FIG. 3 is a further side elevational sectional view similar to FIG. 2 showing the parts separating and effecting optical fiber severance.
With reference now to the drawing and particularly FIG. 1, the device of the present invention for achieving severance of one or more fiber optic cables is enumerated generally at 10. More particularly, the device includes first and second hollow tubular sections 12 and 14 that slidingly and telescopingly interfit in a way that will be described An annular lock 16 is received about abutting parts of the tube sections removably securing them together against axial movement. A fiber cable 17 is shown passing through the two tube sections and as will be described is severed by the device 10 when the annular lock 16 has been removed and the two tubular sections are moved axially away from one another.
As can be seen best in FIG. 2, tubular section 12 consists of hollow cylindrical body member 18 having an annular radially outwardly extending flange 20 at one end. An inwardly directed flange 22 is located on the inner wall of the cylindrical body and spaced axially from the flange 20. A central opening 24 defined by the edges of flange 22 enables the fiber cable 17 to pass completely through the tube section 12.
A cylindrical break pin 28 has one, and preferably both, its ends secured to the internal well of body 18 and extends across the internal bore of the tube section 12 at a position located off the body axis. The pin has a smooth exterior surface so as not to inadvertently damage the fiber cable.
Tube section 14 includes a hollow cylindrical part 30 with an external diameter enabling sliding and telescopic receipt within the open end of the tube section 12. A further part of the tube section 14 identified as 32 is of larger diameter than the part 30 and has a flange 34 that extends radially outward defining the point of interconnection between the parts 30 and 32. When the part 30 is telescopically received within the tube section 12 as shown in FIG. 2, the flanges 20 and 34 can abut against each other and present a smooth continuous circumferential surface.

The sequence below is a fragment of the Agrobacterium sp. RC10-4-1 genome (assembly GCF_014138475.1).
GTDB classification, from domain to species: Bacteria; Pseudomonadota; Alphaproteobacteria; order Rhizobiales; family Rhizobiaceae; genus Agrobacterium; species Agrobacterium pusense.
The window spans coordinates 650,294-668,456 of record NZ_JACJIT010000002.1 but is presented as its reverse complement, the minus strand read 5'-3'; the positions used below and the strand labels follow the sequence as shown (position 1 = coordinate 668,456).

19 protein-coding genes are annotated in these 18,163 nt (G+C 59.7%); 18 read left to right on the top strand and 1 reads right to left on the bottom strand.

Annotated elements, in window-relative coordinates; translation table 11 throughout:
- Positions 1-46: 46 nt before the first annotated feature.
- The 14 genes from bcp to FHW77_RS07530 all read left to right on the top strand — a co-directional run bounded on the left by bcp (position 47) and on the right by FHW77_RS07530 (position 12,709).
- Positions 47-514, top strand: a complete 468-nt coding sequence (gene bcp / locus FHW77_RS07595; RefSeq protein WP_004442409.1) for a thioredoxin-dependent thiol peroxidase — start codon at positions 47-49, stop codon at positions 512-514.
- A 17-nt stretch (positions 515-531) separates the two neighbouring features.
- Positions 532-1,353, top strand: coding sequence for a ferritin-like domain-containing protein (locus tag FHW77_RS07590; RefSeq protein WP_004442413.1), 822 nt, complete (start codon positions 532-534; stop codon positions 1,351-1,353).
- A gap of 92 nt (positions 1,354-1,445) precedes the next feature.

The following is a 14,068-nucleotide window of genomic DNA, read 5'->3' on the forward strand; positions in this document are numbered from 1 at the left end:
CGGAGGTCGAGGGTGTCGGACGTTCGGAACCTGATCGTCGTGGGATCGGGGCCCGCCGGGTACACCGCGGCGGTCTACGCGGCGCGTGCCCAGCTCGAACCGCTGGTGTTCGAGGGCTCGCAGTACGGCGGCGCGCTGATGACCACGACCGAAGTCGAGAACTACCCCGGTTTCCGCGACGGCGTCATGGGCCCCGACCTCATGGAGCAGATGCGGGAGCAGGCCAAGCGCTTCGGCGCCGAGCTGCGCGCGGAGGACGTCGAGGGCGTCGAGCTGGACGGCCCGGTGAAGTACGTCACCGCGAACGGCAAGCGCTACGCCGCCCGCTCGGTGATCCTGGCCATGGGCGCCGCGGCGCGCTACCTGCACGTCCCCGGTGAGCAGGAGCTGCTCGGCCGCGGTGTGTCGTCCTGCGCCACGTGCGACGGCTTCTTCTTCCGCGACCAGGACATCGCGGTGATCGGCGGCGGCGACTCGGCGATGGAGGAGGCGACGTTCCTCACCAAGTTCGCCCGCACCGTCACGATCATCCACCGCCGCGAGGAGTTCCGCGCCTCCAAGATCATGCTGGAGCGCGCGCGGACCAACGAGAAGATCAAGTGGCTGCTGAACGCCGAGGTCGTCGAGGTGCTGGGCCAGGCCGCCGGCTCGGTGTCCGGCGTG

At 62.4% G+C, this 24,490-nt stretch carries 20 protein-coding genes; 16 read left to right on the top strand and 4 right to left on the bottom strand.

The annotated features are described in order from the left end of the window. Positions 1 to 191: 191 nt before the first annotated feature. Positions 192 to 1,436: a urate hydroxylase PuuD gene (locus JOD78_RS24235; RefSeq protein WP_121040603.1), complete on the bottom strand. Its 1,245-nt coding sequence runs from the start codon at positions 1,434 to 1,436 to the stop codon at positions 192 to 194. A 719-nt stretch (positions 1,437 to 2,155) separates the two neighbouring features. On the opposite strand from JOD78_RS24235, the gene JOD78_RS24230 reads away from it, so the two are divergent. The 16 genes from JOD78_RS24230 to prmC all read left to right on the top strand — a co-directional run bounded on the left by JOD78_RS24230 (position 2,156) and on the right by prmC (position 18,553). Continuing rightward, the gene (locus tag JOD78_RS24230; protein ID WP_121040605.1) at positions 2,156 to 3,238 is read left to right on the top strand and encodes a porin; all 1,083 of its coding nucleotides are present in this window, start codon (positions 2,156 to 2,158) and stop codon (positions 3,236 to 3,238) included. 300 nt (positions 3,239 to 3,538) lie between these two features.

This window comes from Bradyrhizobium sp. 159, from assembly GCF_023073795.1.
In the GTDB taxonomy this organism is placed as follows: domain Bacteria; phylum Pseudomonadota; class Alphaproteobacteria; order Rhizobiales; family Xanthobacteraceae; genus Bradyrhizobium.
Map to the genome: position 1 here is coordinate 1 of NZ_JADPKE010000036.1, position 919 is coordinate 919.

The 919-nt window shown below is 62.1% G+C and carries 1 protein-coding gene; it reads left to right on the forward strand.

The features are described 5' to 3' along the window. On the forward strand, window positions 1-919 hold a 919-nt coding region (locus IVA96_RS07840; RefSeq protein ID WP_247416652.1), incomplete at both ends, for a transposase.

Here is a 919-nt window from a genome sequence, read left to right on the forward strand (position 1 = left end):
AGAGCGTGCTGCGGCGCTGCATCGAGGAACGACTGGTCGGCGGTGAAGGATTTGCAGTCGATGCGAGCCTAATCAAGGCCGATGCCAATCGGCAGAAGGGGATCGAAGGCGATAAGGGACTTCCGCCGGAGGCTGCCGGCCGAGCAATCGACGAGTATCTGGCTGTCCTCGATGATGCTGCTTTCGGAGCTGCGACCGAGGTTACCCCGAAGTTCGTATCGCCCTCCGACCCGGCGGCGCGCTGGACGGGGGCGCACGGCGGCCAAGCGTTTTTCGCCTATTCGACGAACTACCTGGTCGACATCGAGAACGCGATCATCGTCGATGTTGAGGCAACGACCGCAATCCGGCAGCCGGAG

A pair of elongated slots 36 extend from the open forward end of the cylindrical part 30 rearwardly a predetermined distance. These slots are aligned forming an eccentric plane off the cylindrical axis sufficiently so that when the part 30 is received within the tube section 12 the slots will engage and slide over the break pin 28.
A further break pin 38 is located just inwardly of the open end of the cylindrical part 30 and extends parallel to the plane formed by the two slots 36 and located on the opposite side of the cylindrical axis from the slots. When the two tube sections are mated as shown in FIG. 2, the two break pins 28 and 38 are substantially parallel to one another.
For the ensuing description of the annular lock 16 reference is made simultaneously to both FIGS. 1 and 2. The lock includes a ring-like member that in cross-section is U-shaped and has a single separation cut 40. It is contemplated that the lock should be made of a flexible material enabling separation of the end portions at the cut 40 a sufficient amount so that it may be received over the flanges as shown in FIG. 2. The two ends may be clampingly related to one another via a threaded member 46, for example. When in place, the annular lock secures the two tube sections 12 and 14 against axial movement in a separation direction while the flanges 22 and 34 abut against one another preventing further axial movement toward one another.